Have I ever told you about that time in my life when I considered converting to Judaism? A question was posed not long ago on the twitters asking how folks who self-identify as atheist/agnostic/nonreligious/etc arrived at that identification. My path went like this:
no faith at all => potential convert to Judaism => Wicca => general paganism (Discordianism, specifically) => atheism
So you read that correctly. There was a time in my life when I contemplated converting to Judaism. But why Judaism? It’s not a proselytizing religion, as Jews generally become Jewish through matrilineal heritage, not through conversion. I knew more Christians than Jews. If I was looking for community, I could have very easily found it through Christianity but for the small fact that I found Christianity utterly contemptible and did not want any part in it. What little I understood about Judaism made more sense to me than the great deal I knew about Christianity.
I took it upon myself to begin studying the Hebrew Bible and Jewish history and traditions. I kept kosher. I observed the High Holydays. I wasn’t shomer shabbos, though. Nor did I pray. While I understood the rationale behind the traditions, nothing I did really felt like it meant anything for a couple of reasons. First off, I didn’t have anyone else to practice being Jewish with. I was doing all this stuff on my own. In my desire to find a community which I might be welcomed into, I neglected to actually connect with people in the community. This was mostly because of the other reason my Jewish practice didn’t feel like it meant anything: I wasn’t Jewish.
No matter how much I studied the Torah, or Jewish history, philosophy, or theology, the unalterable reality was that I was not Jewish. Ethnically Jewish. My ancestors were not Jews. They were viking pagans, and Irish Catholics, and English Episcopalians, and other assorted northern Europeans. Aside from the coincidence that my mother’s maiden name is Samuel, there’s really nothing at all Jewish about me. I was merely a goy pretending to be Jewish. I’d probably never really be taken seriously as a Jew.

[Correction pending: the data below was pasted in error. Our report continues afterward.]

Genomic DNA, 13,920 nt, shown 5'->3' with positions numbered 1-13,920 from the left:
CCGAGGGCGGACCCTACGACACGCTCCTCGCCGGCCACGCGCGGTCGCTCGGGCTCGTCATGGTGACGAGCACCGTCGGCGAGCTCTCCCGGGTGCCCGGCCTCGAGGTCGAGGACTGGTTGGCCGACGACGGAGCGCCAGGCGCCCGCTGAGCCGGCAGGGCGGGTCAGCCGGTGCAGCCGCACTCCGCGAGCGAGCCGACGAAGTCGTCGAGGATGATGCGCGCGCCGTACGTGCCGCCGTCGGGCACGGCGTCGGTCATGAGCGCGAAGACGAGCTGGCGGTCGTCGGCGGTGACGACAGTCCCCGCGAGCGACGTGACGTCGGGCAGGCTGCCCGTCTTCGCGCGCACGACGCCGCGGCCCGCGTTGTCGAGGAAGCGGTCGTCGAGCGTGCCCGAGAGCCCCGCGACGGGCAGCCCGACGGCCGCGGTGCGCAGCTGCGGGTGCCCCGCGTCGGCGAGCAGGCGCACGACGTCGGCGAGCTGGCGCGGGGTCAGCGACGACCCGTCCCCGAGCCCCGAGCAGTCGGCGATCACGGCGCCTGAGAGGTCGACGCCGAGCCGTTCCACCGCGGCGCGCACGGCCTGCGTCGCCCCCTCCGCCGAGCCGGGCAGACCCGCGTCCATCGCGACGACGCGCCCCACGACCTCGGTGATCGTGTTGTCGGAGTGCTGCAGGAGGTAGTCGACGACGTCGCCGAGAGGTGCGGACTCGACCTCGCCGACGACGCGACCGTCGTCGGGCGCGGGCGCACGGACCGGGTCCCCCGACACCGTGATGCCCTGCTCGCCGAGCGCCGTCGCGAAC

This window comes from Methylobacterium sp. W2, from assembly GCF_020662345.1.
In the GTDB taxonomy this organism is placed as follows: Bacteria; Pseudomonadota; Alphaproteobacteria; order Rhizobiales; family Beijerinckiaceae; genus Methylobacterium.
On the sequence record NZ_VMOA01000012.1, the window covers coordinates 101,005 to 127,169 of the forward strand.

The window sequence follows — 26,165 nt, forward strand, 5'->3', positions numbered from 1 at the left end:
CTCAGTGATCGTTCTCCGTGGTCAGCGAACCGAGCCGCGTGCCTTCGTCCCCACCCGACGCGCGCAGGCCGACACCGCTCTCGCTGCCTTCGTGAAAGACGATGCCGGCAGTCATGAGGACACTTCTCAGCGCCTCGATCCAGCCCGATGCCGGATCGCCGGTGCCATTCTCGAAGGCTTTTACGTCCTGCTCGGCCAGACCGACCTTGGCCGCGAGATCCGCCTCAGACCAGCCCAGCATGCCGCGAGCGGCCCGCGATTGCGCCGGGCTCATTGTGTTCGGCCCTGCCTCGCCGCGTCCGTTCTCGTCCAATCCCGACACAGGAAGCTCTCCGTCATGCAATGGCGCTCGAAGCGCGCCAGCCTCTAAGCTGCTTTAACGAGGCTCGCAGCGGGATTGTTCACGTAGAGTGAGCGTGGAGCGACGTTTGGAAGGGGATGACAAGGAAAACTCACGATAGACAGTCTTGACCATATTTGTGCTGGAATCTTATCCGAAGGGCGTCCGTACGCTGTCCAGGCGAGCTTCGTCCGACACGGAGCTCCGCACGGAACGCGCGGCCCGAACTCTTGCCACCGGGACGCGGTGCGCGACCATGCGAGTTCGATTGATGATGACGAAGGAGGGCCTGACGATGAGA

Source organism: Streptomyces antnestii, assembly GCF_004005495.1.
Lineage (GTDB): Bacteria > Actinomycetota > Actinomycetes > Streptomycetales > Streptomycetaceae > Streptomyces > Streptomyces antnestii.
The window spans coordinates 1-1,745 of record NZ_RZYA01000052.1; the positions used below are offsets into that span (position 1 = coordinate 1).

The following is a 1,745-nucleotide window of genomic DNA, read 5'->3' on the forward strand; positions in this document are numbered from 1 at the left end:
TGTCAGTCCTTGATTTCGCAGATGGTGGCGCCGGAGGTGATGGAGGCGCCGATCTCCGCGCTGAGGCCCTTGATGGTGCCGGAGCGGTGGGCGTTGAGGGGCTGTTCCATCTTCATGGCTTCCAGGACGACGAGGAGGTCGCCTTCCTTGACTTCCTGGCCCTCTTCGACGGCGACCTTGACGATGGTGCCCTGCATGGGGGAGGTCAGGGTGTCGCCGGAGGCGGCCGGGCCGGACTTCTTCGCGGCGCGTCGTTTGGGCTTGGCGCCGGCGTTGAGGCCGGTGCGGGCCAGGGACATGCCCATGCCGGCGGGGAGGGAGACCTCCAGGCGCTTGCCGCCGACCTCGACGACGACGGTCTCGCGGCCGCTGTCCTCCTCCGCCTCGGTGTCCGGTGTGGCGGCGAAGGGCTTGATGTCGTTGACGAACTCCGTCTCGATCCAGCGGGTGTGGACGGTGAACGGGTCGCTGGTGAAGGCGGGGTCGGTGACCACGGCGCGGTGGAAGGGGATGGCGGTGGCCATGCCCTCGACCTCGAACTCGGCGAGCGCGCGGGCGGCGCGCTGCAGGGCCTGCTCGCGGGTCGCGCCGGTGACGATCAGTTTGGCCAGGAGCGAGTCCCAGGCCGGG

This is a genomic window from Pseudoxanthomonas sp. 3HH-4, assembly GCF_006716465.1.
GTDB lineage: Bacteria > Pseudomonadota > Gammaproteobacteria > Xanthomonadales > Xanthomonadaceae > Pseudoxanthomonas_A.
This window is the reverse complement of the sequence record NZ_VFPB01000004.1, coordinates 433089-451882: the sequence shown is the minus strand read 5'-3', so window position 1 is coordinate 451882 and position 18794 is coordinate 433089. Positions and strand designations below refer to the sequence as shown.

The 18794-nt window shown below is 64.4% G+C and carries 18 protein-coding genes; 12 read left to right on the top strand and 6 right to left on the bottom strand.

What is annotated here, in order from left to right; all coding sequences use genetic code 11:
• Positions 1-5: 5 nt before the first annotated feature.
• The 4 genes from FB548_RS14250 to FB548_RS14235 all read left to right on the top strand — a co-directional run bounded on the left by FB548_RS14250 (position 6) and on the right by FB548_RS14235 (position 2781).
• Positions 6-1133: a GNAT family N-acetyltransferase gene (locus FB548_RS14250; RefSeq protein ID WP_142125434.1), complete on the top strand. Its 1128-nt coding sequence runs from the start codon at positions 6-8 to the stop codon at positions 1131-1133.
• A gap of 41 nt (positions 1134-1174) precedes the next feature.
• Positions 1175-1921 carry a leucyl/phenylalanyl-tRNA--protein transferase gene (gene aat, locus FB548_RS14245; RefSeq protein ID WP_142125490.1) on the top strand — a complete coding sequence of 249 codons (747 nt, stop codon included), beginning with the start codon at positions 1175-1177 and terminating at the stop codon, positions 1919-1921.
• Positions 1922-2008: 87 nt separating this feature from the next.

So I quit trying. I still kept a kosher kitchen even if I didn’t keep a kosher diet, and I continued to observe Jewish holidays until as recently as 2009. But I never fully learned the essentials of Judaism, nor did I ever connect with members of the Jewish community. Instead I turned inward, focusing on a connection to nature and became a solitary Wiccan. That lasted about two years when I began to discover that the rituals and dogma of Wicca reminded me too much of Catholicism. So I branched out, discovering Discordianism in a brief passage mentioned in Margot Adler’s book Drawing Down the Moon. Discordians were all about the ancient Greek goddess of discord and strife, Eris, modernizing her as a deity of mirth and silliness. Discordianism allowed me to have something resembling a religion without being bogged down by dogma or theology which shunned intellectual inquiry.
My studies in biblical history and archaeology have taught me much about the development of the Hebrew Bible. These studies along with a graphic novel I’m currently reading called The Rabbi’s Cat by Joann Sfar have been provoking almost nostalgic memories of that time in my life when I studied in solitude in my quest to become a Jew. I don’t consider myself eligible for conversion anymore (as if I ever was), largely because I no longer believe in any sort of deity at all, whether it’s called Eris, or Yahweh, or something else entirely. These nostalgic memories are of a golden age in my life which actually never happened. I was never Jewish. I was never even a serious candidate for conversion. I was just a lost little critter desperately seeking community by trying to be someone I really wasn’t.
But as it turns out, that’s kind of the story of my life.